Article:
Bharat Bond ETF launched on December 4 is a novel investment avenue for retail mutual fund investors. It is different in the sense that the ETF would invest in bonds issued by public sector units and will precisely track the Nifty Bharat Bond Index.
Key points of the Bharat Bond ETF
1. The new Bharat Bond ETF issue will open for public subscription on December 12. The issue will remain open until....
2. Investors can make bids for the offer for as less as Rs. 1000
3. The ETF will come with 2 target maturities i.e. 3-years and 10-years.
4. With an expense ratio of 0.0005%, Bharat Bond ETF is claimed to be the "cheapest mutual fund in India and one of the cheapest debt fund products in the world" by Edelweiss Mutual fund which is managing the Bharat Bond ETF offer. The lower cost in case of ETF is owing to the fact that the fund replicates the underlying index and there is no selection made by the fund manager. And so, for foregoing the chance to earn a better return than the index, ETFs charge less.
5. Further as per the requirement laid down for debt ETF structure in India, Bharat Bond ETF will at least comprise of 8 PSU entities and no single bond issuing company will account for a weigh over 15%.
So, the 3-year Bharat Bond ETF will invest in debt issued by 13 PSUs namely NHAI, Power Grid Corporation of India and IRFC among others. While the 10-year Bharat Bond ETF will hold the debt of 12 public sector entities like Nabard, REC and PFC.
It is worth mentioning that only AAA-rated debt securities issued by the CPSEs will form the part of these 2 ETFs. In future, other tranches of the ETF may also include AA-rated debt instruments.
Arguments in favour of investing in Bharat Bond ETF
1. High liquidity: After the NFO, units of the ETF can be purchased and sold through the trading hours on the stock exchanges to take advantage of the increase in value of bonds due to interest rate cut.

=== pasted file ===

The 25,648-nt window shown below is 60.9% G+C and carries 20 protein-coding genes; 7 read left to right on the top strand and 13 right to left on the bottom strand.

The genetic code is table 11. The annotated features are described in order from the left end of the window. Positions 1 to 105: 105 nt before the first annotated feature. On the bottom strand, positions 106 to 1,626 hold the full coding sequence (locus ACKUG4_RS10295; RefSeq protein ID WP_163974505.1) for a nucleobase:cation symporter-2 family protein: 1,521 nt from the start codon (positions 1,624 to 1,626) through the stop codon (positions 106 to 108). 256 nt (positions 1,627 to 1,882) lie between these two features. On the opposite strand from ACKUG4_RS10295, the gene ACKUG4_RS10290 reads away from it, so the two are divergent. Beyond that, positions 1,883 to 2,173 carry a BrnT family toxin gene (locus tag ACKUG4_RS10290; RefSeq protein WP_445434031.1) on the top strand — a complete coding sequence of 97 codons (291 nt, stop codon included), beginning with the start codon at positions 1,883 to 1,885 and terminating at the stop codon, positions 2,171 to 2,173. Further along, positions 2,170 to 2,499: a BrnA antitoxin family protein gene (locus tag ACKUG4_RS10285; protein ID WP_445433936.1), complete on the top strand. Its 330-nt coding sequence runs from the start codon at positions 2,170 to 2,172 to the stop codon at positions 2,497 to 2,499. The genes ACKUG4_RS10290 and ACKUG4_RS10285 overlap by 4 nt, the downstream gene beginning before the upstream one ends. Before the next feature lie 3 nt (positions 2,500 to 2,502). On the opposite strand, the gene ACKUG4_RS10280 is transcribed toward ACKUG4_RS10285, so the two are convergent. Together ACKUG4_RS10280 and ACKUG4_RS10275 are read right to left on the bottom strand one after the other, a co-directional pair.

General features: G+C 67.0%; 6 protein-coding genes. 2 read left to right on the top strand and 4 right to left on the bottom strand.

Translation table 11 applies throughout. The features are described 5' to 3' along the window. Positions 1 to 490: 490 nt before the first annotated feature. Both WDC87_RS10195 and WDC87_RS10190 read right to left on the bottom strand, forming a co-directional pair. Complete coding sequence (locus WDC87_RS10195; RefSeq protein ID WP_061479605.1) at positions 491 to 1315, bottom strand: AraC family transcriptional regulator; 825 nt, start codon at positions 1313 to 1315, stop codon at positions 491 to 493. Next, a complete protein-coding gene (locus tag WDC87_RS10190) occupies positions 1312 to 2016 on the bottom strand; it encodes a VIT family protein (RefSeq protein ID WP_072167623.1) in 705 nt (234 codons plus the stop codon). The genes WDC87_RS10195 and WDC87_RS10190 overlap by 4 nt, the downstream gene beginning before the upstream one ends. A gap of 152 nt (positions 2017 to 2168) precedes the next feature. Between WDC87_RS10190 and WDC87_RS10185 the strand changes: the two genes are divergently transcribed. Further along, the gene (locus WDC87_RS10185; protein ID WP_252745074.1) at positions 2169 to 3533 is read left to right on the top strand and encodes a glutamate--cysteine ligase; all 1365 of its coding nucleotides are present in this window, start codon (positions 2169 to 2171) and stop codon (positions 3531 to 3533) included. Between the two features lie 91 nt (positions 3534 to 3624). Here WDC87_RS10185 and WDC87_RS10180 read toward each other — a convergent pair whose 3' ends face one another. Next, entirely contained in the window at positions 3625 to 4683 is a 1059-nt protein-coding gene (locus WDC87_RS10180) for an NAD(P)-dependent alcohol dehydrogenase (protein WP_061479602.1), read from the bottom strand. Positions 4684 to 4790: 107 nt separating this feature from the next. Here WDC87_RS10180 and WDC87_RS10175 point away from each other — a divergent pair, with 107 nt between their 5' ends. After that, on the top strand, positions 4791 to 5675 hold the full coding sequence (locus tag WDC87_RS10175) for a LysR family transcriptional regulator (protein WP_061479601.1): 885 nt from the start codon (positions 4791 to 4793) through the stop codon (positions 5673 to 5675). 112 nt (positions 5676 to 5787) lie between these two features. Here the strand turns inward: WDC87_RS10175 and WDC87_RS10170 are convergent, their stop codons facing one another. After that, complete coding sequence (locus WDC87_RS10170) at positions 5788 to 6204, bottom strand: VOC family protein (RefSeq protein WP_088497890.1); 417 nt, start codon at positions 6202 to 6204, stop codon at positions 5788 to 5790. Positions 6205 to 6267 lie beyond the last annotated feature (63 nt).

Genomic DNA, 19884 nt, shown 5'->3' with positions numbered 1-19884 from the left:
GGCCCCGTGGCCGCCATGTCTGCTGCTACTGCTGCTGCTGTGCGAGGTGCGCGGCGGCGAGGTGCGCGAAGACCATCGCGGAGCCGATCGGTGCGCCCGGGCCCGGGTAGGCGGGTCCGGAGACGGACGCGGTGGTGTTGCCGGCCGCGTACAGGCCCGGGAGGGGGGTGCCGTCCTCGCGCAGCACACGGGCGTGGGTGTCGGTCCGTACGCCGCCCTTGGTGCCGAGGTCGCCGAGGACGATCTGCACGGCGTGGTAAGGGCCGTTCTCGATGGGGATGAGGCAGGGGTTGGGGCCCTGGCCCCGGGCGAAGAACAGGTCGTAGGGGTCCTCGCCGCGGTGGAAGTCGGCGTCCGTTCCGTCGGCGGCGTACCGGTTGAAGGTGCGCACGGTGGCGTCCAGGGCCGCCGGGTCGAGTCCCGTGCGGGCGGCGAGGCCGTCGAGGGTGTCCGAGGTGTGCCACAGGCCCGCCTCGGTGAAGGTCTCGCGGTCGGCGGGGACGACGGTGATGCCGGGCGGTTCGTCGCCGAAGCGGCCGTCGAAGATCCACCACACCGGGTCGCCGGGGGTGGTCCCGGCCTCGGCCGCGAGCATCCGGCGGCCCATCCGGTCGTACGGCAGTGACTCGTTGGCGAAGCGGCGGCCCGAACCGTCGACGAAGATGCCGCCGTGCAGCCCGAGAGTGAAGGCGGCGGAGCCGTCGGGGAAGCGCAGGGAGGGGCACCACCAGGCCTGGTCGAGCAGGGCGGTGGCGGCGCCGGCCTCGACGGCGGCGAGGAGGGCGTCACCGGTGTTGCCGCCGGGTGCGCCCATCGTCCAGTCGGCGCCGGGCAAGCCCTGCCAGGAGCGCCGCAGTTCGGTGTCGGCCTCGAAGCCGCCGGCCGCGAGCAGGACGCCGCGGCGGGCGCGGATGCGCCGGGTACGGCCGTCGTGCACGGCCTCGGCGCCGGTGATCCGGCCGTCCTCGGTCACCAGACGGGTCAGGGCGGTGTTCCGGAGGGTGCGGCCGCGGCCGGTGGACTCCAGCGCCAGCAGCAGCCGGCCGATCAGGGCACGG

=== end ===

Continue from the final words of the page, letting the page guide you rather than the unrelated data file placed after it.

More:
2. Tax efficient: These ETFs will be taxed similar to debt funds which for a holding period of less than 3 years are taxed as per the individual's slab rate. And if you hold these ETFs beyond 3 years, you will be taxed at the rate of 20% with indexation benefit. So, the return from these instruments is likely to be higher than bank fixed deposits.
3. No Credit risk: Investors can rest assured about the safety of the investment option as the ETF will invest in debt securities issued by PSUs and in particular AAA rated securities.
4. Bharat Bond ETF features target maturity structure: This ETF comes with two specified maturities of 3 and 10-years. And such bonds ETFs are referred as target maturity bond ETFs and exhibit similarity to fixed maturity plans or FMPs.
Conclusion: The investment option will go well with investors with low risk profile who seek predictability in return, at the same time expect reasonable degree of liquidity. Also, as the government is on the divestment spree, some of the PSUs forming the part of these ETFs may no longer remain public entities and as a result due to the rebalancing act, cost would go higher and in turn investor's return may go down.